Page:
ELEMENTS the PSYCHOPHYSICS 01 English Gustav Theodor Fechner.pdf


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In short, psychophysics, in the form in which it appears here, is still a doctrine in
the first state of becoming; Thus, the title of these writing elements is not unjustly
understood, as if it were an illustration of the essentials of an already founded and
formed doctrine, an elementary textbook; but rather to depict the beginnings of a
doctrine that is still found in the elementary state. So do not make any claims to this
writing, which are to be made to an elementary textbook. In many cases it gives
examinations, explanations, and compilations which would be quite inappropriate in
such a case, but which can contribute to making it possible for such a textbook to
become possible. What was to be demanded
Just as little as an elementary textbook, one has here to look for a collection of the
entire material of psychophysics, but preferably only that which belongs to the
foundation of the psychophysical theory of measurement and enters into its
applications. Innumerable things that are an object of psychophysics could not find a
place here, because it has not yet reached the stage of being able to find a picture in
it.
Even though many things in this text are already too much, some are too few, one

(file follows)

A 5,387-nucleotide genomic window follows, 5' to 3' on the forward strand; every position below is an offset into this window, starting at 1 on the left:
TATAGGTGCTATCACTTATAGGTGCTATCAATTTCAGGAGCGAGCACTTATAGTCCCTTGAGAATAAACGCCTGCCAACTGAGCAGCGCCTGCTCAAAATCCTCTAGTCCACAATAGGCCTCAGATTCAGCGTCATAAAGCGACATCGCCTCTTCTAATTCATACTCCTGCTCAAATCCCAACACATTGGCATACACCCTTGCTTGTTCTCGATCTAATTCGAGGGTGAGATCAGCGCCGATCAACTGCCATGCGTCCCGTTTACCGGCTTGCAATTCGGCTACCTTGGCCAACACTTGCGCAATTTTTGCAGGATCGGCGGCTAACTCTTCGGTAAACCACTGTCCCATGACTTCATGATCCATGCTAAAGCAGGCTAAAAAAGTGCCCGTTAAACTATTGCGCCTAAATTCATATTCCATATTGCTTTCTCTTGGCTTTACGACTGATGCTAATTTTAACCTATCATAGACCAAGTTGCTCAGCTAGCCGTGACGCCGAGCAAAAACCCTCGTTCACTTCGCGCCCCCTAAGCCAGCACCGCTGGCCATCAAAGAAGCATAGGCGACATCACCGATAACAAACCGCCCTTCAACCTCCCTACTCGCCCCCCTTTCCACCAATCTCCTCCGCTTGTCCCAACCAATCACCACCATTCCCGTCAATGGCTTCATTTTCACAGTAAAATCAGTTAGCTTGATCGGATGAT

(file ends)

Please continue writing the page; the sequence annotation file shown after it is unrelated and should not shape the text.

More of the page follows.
has cause at any rate to be indulgent in this regard, since formally there was almost
nothing, materially only completely scattered, on which I could base myself and call
myself; but a house can not be built without bringing stones to it; and where the plan
can still be built in front of the house, in the first attempt, everything can not be all
right and the right measure. Each successive attempt of this kind will be more
complete on one side and shorter and more precise on the other.
It is no less true than with regard to the formal defects that I have to claim the
leniency of the errors of fact which may have been left in this work, especially in the
treatment of many fine, difficult, and new questions, and more so in what follows as
being in this parts. In the long course of these investigations, I have gone through so
many erroneous and uncertainties with fixed and steadily established general
principles. The whole area was previously buried in obscurity. That I dare not dare to
do so with the present editors to have everyone behind me. But I would not be able to
give these examinations if I wanted to wait for complete assurance in this regard; and
yet have the confidence that,
Lastly, it will only be wondering if what is offered and what is offered here is a
durable and fruitful beginning. If you find it, do not take the missing and the mistakes
too high; it will at least be their merit to have produced the better.
I am far from saying that what is in this document is something completely new,
and it would be a bad recommendation if it were. On the contrary, in order to do
justice to just claims for priority from the outset, and at the same time to show that
the writing is subject to something more than a subjective idea, I touch upon a few
historical points in the preface, which I refer to in its place and finally in a special
historical one Chapter closer.
The experiential law, which forms the main base of mental Ma├člehre has been
already long ago been set by various researchers in various fields and expressed in
relative general name of EH Weber, I would even call the father of psychophysics and